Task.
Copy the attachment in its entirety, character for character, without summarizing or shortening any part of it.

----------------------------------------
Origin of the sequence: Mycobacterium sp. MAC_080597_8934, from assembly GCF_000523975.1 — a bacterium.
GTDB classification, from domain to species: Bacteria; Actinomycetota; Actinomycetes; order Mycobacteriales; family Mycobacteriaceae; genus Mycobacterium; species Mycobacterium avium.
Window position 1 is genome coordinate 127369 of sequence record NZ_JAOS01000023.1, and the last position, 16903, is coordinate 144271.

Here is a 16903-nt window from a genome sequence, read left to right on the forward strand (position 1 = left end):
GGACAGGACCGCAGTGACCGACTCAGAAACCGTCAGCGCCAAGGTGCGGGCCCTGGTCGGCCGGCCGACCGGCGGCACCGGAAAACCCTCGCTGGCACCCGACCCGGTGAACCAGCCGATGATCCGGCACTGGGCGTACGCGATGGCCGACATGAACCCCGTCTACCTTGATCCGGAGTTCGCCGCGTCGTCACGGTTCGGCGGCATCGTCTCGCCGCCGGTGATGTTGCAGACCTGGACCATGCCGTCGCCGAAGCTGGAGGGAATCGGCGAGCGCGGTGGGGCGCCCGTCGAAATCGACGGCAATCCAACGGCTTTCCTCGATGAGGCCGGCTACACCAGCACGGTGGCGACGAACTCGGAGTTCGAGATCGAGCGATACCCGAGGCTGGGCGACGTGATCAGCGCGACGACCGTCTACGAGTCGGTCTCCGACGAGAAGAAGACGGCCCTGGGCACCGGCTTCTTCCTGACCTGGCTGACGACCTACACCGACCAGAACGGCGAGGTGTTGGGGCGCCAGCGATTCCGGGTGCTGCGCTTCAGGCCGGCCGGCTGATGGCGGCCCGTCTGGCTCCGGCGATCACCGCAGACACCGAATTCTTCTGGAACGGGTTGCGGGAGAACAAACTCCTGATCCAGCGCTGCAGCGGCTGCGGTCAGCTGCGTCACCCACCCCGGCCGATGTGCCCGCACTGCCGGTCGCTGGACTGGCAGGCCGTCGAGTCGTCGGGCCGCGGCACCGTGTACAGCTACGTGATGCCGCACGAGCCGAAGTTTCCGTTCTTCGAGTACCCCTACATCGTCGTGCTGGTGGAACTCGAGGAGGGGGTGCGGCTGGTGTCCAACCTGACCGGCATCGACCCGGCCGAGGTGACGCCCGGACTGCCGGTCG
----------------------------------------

Origin of the sequence: Mycobacterium sp. MAC_080597_8934, from assembly GCF_000523975.1 — a bacterium.
GTDB classification, from domain to species: Bacteria; Actinomycetota; Actinomycetes; order Mycobacteriales; family Mycobacteriaceae; genus Mycobacterium; species Mycobacterium avium.
Window position 1 is genome coordinate 127369 of sequence record NZ_JAOS01000023.1, and the last position, 16903, is coordinate 144271.

Here is a 16903-nt window from a genome sequence, read left to right on the forward strand (position 1 = left end):
GGACAGGACCGCAGTGACCGACTCAGAAACCGTCAGCGCCAAGGTGCGGGCCCTGGTCGGCCGGCCGACCGGCGGCACCGGAAAACCCTCGCTGGCACCCGACCCGGTGAACCAGCCGATGATCCGGCACTGGGCGTACGCGATGGCCGACATGAACCCCGTCTACCTTGATCCGGAGTTCGCCGCGTCGTCACGGTTCGGCGGCATCGTCTCGCCGCCGGTGATGTTGCAGACCTGGACCATGCCGTCGCCGAAGCTGGAGGGAATCGGCGAGCGCGGTGGGGCGCCCGTCGAAATCGACGGCAATCCAACGGCTTTCCTCGATGAGGCCGGCTACACCAGCACGGTGGCGACGAACTCGGAGTTCGAGATCGAGCGATACCCGAGGCTGGGCGACGTGATCAGCGCGACGACCGTCTACGAGTCGGTCTCCGACGAGAAGAAGACGGCCCTGGGCACCGGCTTCTTCCTGACCTGGCTGACGACCTACACCGACCAGAACGGCGAGGTGTTGGGGCGCCAGCGATTCCGGGTGCTGCGCTTCAGGCCGGCCGGCTGATGGCGGCCCGTCTGGCTCCGGCGATCACCGCAGACACCGAATTCTTCTGGAACGGGTTGCGGGAGAACAAACTCCTGATCCAGCGCTGCAGCGGCTGCGGTCAGCTGCGTCACCCACCCCGGCCGATGTGCCCGCACTGCCGGTCGCTGGACTGGCAGGCCGTCGAGTCGTCGGGCCGCGGCACCGTGTACAGCTACGTGATGCCGCACGAGCCGAAGTTTCCGTTCTTCGAGTACCCCTACATCGTCGTGCTGGTGGAACTCGAGGAGGGGGTGCGGCTGGTGTCCAACCTGACCGGCATCGACCCGGCCGAGGTGACGCCCGGACTGCCGGTCG